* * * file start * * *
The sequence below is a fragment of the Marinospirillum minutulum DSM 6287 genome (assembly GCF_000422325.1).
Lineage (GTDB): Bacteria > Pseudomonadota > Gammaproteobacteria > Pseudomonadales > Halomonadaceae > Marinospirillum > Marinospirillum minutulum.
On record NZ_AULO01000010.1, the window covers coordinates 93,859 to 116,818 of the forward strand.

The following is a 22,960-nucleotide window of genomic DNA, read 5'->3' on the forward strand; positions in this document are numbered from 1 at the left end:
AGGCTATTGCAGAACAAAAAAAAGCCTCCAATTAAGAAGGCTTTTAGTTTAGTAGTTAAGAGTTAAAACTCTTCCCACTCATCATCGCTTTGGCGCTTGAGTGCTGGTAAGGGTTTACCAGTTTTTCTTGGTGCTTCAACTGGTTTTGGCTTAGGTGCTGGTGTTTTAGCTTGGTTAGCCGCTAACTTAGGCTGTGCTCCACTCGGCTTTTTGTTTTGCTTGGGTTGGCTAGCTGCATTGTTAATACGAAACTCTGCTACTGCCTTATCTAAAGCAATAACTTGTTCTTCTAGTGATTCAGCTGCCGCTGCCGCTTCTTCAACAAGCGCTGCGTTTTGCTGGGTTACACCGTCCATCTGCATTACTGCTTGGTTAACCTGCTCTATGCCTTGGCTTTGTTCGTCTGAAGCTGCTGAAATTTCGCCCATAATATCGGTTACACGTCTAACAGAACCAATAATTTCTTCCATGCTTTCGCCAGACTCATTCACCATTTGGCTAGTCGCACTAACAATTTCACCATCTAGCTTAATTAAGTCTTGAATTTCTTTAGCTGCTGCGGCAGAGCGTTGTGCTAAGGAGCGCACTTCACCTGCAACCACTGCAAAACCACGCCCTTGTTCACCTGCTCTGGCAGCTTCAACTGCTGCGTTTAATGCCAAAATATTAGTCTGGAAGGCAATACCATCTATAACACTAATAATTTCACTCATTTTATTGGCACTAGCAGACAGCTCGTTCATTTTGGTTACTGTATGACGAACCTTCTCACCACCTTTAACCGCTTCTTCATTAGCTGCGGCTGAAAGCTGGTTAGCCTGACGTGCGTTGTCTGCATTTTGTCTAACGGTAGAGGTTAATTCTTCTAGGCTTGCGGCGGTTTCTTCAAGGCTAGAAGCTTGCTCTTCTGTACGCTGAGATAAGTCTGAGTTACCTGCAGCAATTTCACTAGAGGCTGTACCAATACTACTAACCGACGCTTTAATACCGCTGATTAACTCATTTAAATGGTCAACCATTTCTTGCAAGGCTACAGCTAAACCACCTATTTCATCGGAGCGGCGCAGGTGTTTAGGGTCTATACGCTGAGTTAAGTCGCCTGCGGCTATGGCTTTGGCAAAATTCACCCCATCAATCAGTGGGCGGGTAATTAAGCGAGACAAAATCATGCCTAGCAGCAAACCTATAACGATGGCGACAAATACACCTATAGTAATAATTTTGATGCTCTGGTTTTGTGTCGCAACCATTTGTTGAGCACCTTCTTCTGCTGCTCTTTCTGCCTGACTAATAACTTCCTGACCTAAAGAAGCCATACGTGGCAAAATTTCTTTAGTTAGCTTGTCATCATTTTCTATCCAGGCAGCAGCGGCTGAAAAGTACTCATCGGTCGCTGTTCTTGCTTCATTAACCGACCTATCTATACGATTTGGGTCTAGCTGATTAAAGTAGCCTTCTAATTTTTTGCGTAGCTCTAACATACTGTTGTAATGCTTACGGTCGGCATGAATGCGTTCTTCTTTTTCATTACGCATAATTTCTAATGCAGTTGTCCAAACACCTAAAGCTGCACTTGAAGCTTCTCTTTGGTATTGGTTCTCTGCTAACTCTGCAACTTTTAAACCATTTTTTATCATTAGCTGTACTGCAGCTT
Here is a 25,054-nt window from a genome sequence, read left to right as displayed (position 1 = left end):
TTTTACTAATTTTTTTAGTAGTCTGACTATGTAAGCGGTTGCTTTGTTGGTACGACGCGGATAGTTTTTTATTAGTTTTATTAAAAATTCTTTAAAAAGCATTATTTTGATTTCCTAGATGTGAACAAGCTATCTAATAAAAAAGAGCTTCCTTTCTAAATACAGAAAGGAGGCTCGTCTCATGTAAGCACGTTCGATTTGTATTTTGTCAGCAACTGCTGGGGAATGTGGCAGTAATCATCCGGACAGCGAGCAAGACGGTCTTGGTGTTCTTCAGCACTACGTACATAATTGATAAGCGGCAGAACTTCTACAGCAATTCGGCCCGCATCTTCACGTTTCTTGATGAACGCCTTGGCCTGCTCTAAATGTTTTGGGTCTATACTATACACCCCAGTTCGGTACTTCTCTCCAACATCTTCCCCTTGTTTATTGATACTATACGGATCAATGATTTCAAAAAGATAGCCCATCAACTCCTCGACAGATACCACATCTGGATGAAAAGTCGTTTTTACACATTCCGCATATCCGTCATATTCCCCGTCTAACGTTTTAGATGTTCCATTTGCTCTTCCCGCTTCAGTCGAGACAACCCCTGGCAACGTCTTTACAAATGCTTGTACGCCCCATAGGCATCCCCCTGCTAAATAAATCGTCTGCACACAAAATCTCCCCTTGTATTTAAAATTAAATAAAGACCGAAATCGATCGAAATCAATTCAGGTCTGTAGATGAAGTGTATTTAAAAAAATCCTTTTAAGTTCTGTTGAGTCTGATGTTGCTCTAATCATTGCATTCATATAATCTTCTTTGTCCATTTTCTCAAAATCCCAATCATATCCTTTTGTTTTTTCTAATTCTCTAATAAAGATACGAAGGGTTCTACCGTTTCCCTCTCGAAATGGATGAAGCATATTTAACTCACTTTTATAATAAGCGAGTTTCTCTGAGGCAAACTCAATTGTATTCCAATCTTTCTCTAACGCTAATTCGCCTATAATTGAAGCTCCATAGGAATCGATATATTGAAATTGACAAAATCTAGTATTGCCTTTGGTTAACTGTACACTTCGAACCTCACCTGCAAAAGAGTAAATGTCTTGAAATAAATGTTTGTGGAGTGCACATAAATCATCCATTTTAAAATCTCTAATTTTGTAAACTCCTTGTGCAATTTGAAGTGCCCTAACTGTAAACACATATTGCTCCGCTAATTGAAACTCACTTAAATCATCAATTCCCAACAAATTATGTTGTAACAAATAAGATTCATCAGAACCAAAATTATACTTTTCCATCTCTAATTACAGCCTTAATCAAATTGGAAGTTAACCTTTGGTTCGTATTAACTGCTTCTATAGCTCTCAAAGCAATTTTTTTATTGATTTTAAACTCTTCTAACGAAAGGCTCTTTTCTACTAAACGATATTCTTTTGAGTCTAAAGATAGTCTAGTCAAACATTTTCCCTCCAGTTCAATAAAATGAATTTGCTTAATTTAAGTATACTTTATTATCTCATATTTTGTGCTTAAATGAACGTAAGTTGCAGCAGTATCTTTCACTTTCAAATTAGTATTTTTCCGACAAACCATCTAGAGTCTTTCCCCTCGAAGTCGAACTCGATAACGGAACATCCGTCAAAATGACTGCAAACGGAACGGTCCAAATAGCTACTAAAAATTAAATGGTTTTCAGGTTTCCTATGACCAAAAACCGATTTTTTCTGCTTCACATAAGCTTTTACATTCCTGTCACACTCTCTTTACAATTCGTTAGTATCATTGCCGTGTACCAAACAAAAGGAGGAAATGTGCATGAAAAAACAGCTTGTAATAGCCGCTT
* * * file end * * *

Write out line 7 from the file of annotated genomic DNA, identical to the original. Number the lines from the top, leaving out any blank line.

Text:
TTTTACTAATTTTTTTAGTAGTCTGACTATGTAAGCGGTTGCTTTGTTGGTACGACGCGGATAGTTTTTTATTAGTTTTATTAAAAATTCTTTAAAAAGCATTATTTTGATTTCCTAGATGTGAACAAGCTATCTAATAAAAAAGAGCTTCCTTTCTAAATACAGAAAGGAGGCTCGTCTCATGTAAGCACGTTCGATTTGTATTTTGTCAGCAACTGCTGGGGAATGTGGCAGTAATCATCCGGACAGCGAGCAAGACGGTCTTGGTGTTCTTCAGCACTACGTACATAATTGATAAGCGGCAGAACTTCTACAGCAATTCGGCCCGCATCTTCACGTTTCTTGATGAACGCCTTGGCCTGCTCTAAATGTTTTGGGTCTATACTATACACCCCAGTTCGGTACTTCTCTCCAACATCTTCCCCTTGTTTATTGATACTATACGGATCAATGATTTCAAAAAGATAGCCCATCAACTCCTCGACAGATACCACATCTGGATGAAAAGTCGTTTTTACACATTCCGCATATCCGTCATATTCCCCGTCTAACGTTTTAGATGTTCCATTTGCTCTTCCCGCTTCAGTCGAGACAACCCCTGGCAACGTCTTTACAAATGCTTGTACGCCCCATAGGCATCCCCCTGCTAAATAAATCGTCTGCACACAAAATCTCCCCTTGTATTTAAAATTAAATAAAGACCGAAATCGATCGAAATCAATTCAGGTCTGTAGATGAAGTGTATTTAAAAAAATCCTTTTAAGTTCTGTTGAGTCTGATGTTGCTCTAATCATTGCATTCATATAATCTTCTTTGTCCATTTTCTCAAAATCCCAATCATATCCTTTTGTTTTTTCTAATTCTCTAATAAAGATACGAAGGGTTCTACCGTTTCCCTCTCGAAATGGATGAAGCATATTTAACTCACTTTTATAATAAGCGAGTTTCTCTGAGGCAAACTCAATTGTATTCCAATCTTTCTCTAACGCTAATTCGCCTATAATTGAAGCTCCATAGGAATCGATATATTGAAATTGACAAAATCTAGTATTGCCTTTGGTTAACTGTACACTTCGAACCTCACCTGCAAAAGAGTAAATGTCTTGAAATAAATGTTTGTGGAGTGCACATAAATCATCCATTTTAAAATCTCTAATTTTGTAAACTCCTTGTGCAATTTGAAGTGCCCTAACTGTAAACACATATTGCTCCGCTAATTGAAACTCACTTAAATCATCAATTCCCAACAAATTATGTTGTAACAAATAAGATTCATCAGAACCAAAATTATACTTTTCCATCTCTAATTACAGCCTTAATCAAATTGGAAGTTAACCTTTGGTTCGTATTAACTGCTTCTATAGCTCTCAAAGCAATTTTTTTATTGATTTTAAACTCTTCTAACGAAAGGCTCTTTTCTACTAAACGATATTCTTTTGAGTCTAAAGATAGTCTAGTCAAACATTTTCCCTCCAGTTCAATAAAATGAATTTGCTTAATTTAAGTATACTTTATTATCTCATATTTTGTGCTTAAATGAACGTAAGTTGCAGCAGTATCTTTCACTTTCAAATTAGTATTTTTCCGACAAACCATCTAGAGTCTTTCCCCTCGAAGTCGAACTCGATAACGGAACATCCGTCAAAATGACTGCAAACGGAACGGTCCAAATAGCTACTAAAAATTAAATGGTTTTCAGGTTTCCTATGACCAAAAACCGATTTTTTCTGCTTCACATAAGCTTTTACATTCCTGTCACACTCTCTTTACAATTCGTTAGTATCATTGCCGTGTACCAAACAAAAGGAGGAAATGTGCATGAAAAAACAGCTTGTAATAGCCGCTT